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Gold prices were under pressure from an improving US economic outlook and expectations of Greece reaching a deal with creditors. However, gold saw some support as Greece failed to secure a critical agreement at the end of the week, tumbling towards defaulting on its next debt payment.
Gold eased from a previous near-four-week high on Monday as Greek debt talks showed possible progress. On Tuesday, gold retained losses from increasing hopes that Greece would reach a deal with creditors, after Greece presented new budget proposals welcomed by eurozone leaders. Prices were also pressured by news that U.S. home resales data surged to a 5-1/2-year high. Gold then slid to a one-week low on Wednesday as the US dollar strengthened and the prospect of rate rises returned after Governor Jerome Powell said he was prepared to raise interest rates twice this year if the economy performs as expected. Stock markets also rallied as investors were optimistic of Greece reaching a debt deal. On Friday, gold recovered from its lowest in more than two weeks after Greece failed to reach an agreement with creditors, although gains were capped by expectations of a U.S. interest rate hike.
Greece is nearing its June 30 deadline, whereby it must repay 1.6 billion euros to the International Monetary Fund by Tuesday or face default. The country however failed to reach a deal with creditors despite pitching a last-ditch effort on Saturday. Greek PM Tsipras called for a referendum on 5 July, setting citizens to vote on whether to accept or reject the latest terms offered by creditors, which would unlock billions of euros in bailout funds. However creditors rejected the request to extend Greece’s bailout until the referendum is completed, setting Greece closer to the risk of exiting the eurozone. The rejection means Athens is expected to default on its key payment to the IMF on Tuesday, causing queues to form outside banks in Athens. Banks are now set to close on Monday and implement capital controls as the country’s future in the eurozone hangs in the balance.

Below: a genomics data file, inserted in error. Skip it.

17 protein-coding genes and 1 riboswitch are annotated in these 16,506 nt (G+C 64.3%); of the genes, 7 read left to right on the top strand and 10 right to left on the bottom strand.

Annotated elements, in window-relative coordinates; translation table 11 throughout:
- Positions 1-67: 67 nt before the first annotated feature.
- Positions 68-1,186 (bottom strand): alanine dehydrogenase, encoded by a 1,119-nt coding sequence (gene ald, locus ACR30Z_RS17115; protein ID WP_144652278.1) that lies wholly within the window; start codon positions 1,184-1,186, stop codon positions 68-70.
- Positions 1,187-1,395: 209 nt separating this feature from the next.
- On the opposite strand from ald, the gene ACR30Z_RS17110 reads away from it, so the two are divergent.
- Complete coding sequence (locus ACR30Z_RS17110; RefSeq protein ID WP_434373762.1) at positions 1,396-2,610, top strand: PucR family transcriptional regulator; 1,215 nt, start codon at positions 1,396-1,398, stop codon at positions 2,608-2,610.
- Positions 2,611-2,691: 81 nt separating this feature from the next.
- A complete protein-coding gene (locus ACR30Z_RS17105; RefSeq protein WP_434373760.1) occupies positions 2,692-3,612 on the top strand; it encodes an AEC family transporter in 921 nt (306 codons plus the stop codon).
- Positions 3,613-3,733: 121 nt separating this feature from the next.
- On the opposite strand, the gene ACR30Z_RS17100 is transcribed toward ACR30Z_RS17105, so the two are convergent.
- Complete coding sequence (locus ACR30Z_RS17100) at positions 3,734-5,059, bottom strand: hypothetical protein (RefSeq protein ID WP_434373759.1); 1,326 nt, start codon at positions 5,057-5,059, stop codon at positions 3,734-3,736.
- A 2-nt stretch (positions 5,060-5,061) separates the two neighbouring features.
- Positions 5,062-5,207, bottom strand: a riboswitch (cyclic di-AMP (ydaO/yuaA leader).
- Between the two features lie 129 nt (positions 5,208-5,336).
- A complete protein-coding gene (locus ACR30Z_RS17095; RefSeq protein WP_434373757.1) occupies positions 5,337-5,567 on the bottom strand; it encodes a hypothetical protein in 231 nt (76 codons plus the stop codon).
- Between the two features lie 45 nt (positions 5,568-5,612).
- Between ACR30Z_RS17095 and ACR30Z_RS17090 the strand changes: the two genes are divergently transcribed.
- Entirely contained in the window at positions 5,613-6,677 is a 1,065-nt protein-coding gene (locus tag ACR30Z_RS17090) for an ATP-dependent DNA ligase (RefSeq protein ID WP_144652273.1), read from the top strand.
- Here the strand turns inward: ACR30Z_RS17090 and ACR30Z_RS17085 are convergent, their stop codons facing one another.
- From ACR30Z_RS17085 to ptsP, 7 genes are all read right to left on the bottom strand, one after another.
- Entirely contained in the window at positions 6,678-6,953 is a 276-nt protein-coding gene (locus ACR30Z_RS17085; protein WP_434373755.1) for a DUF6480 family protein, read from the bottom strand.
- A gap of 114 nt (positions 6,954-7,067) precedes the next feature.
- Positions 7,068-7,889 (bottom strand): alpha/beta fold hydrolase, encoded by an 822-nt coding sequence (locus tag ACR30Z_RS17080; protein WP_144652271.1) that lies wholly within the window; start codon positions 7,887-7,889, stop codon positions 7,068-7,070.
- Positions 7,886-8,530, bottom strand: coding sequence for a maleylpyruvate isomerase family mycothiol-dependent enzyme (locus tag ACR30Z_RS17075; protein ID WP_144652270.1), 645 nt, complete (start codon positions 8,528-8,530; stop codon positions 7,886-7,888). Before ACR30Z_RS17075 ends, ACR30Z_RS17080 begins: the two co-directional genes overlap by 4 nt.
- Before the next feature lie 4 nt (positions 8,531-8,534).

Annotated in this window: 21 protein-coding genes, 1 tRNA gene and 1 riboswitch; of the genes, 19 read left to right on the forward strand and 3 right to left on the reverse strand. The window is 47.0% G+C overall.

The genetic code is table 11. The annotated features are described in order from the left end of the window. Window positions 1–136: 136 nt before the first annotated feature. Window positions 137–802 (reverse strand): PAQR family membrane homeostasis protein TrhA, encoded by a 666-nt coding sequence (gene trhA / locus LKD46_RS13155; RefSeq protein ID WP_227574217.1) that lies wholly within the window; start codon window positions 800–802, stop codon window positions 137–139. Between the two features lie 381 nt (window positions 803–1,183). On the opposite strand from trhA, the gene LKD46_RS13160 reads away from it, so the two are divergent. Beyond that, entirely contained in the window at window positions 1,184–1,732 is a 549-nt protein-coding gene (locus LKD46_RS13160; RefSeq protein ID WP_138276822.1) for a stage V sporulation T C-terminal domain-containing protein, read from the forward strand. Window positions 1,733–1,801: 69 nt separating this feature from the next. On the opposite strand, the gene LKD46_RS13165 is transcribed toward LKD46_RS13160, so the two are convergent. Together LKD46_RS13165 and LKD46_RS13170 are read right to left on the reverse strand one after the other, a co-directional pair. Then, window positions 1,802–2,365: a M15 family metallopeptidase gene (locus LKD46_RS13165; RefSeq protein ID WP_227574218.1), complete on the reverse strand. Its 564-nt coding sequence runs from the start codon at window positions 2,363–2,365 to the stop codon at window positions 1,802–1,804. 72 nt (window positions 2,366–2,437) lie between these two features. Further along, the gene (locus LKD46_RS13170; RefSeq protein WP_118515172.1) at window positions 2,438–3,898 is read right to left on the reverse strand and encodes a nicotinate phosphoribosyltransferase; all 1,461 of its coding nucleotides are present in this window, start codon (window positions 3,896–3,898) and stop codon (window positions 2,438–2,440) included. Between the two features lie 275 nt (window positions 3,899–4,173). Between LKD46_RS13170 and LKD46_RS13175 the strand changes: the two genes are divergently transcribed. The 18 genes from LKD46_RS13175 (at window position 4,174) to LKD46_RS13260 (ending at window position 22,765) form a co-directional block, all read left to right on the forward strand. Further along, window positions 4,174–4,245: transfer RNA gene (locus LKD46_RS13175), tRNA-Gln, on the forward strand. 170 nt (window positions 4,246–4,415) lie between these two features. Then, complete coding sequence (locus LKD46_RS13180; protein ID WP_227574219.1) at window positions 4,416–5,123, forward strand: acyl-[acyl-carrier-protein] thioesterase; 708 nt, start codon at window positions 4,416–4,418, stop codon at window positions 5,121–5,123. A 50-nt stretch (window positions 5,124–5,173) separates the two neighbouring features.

Despite uncertainty from the Greek crisis supporting gold, the metal is still facing pressure from an improving US economic outlook, stronger US dollar and expectations of a interest rate increase. Speculation that the U.S. Federal Reserve will raise rates for the first time in nearly a decade has weighed on gold prices. “U.S. economic data continues to get a little bit better as the days go by, which is bearish for gold,” said Mike Dragosits, of TD Securities. Meanwhile Barclays said “Yellen’s comments including the need for decisive evidence, as well as the heightened uncertainty surrounding Greece, have limited the downside risk for gold in the absence of physical demand” adding; “While we believe the floor for prices remains soft in the coming weeks, the events surrounding Greece in the coming sessions could still reignite interest in gold.”
Author Lisa Casagrande | https://www.goldbullionaustralia.com.au